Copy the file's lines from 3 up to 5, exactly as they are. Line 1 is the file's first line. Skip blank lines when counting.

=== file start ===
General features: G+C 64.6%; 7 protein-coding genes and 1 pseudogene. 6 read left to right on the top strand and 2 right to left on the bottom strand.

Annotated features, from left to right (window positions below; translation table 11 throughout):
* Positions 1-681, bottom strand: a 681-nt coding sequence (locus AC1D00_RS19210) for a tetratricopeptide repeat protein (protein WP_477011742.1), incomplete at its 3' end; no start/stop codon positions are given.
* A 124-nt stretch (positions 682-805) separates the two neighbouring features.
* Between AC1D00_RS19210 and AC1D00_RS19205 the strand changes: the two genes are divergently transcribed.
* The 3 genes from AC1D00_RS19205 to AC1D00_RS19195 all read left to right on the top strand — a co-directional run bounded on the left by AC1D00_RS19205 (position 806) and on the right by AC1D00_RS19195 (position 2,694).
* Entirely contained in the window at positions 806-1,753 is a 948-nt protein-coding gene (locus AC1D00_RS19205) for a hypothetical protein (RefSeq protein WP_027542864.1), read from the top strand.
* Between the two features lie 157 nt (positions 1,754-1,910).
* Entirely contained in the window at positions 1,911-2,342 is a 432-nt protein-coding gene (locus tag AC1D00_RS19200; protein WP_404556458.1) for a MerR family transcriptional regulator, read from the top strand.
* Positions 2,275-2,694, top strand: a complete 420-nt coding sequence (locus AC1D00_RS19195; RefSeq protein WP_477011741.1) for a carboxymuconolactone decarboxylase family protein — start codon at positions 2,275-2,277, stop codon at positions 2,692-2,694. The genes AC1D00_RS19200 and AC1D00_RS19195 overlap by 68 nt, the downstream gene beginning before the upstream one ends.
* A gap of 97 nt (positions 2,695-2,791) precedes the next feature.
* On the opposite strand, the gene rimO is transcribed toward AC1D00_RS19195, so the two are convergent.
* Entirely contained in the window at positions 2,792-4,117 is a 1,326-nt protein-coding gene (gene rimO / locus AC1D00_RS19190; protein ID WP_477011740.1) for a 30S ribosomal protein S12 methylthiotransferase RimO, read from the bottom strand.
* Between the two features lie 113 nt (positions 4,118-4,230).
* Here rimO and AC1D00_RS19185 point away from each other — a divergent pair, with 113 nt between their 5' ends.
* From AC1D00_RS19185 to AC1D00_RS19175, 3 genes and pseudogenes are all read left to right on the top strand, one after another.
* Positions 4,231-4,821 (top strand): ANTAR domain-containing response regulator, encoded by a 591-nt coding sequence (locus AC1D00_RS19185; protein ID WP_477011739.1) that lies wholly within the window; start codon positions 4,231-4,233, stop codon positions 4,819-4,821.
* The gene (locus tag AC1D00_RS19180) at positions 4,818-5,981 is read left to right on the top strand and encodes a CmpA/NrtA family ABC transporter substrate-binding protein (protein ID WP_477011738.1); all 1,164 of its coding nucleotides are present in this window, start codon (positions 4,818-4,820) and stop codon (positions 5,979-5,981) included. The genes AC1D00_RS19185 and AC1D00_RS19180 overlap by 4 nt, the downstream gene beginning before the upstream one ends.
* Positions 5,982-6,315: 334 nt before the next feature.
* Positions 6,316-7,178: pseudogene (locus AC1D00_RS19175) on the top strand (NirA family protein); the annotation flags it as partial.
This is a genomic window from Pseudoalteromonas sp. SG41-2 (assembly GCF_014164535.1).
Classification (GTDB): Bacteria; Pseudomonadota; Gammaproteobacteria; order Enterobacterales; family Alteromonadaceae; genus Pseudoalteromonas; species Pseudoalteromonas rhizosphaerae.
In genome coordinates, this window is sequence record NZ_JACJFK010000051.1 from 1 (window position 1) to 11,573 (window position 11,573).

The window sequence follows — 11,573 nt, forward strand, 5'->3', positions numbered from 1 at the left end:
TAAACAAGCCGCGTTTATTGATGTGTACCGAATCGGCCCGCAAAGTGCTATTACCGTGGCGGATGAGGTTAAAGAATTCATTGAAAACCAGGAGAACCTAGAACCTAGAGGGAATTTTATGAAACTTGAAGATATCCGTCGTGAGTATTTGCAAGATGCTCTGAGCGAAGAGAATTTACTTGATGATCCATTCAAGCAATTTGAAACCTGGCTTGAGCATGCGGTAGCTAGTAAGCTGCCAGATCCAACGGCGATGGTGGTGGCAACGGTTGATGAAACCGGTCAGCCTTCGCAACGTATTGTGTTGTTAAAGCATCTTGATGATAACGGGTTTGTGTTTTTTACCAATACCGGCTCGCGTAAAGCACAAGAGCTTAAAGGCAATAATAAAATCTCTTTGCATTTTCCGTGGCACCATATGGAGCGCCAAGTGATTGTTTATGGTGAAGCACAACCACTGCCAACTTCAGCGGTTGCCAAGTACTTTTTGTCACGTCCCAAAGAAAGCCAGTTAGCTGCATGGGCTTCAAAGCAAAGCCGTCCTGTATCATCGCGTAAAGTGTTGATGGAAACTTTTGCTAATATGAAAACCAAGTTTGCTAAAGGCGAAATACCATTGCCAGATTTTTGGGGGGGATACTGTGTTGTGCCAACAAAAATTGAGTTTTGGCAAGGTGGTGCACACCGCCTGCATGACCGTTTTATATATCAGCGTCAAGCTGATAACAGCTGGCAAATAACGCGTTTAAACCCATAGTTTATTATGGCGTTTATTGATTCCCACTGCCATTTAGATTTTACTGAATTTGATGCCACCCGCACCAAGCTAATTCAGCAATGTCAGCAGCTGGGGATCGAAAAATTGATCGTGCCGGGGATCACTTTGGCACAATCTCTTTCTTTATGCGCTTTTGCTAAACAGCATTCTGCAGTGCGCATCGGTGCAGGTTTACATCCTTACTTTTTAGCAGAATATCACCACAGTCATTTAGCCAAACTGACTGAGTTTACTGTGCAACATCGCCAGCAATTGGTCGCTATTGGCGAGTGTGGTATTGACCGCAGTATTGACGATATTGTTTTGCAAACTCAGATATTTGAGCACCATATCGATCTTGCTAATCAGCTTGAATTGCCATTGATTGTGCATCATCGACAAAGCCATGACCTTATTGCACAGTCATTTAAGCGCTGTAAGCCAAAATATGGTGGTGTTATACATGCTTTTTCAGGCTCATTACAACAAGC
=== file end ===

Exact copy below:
* Positions 1-681, bottom strand: a 681-nt coding sequence (locus AC1D00_RS19210) for a tetratricopeptide repeat protein (protein WP_477011742.1), incomplete at its 3' end; no start/stop codon positions are given.
* A 124-nt stretch (positions 682-805) separates the two neighbouring features.
* Between AC1D00_RS19210 and AC1D00_RS19205 the strand changes: the two genes are divergently transcribed.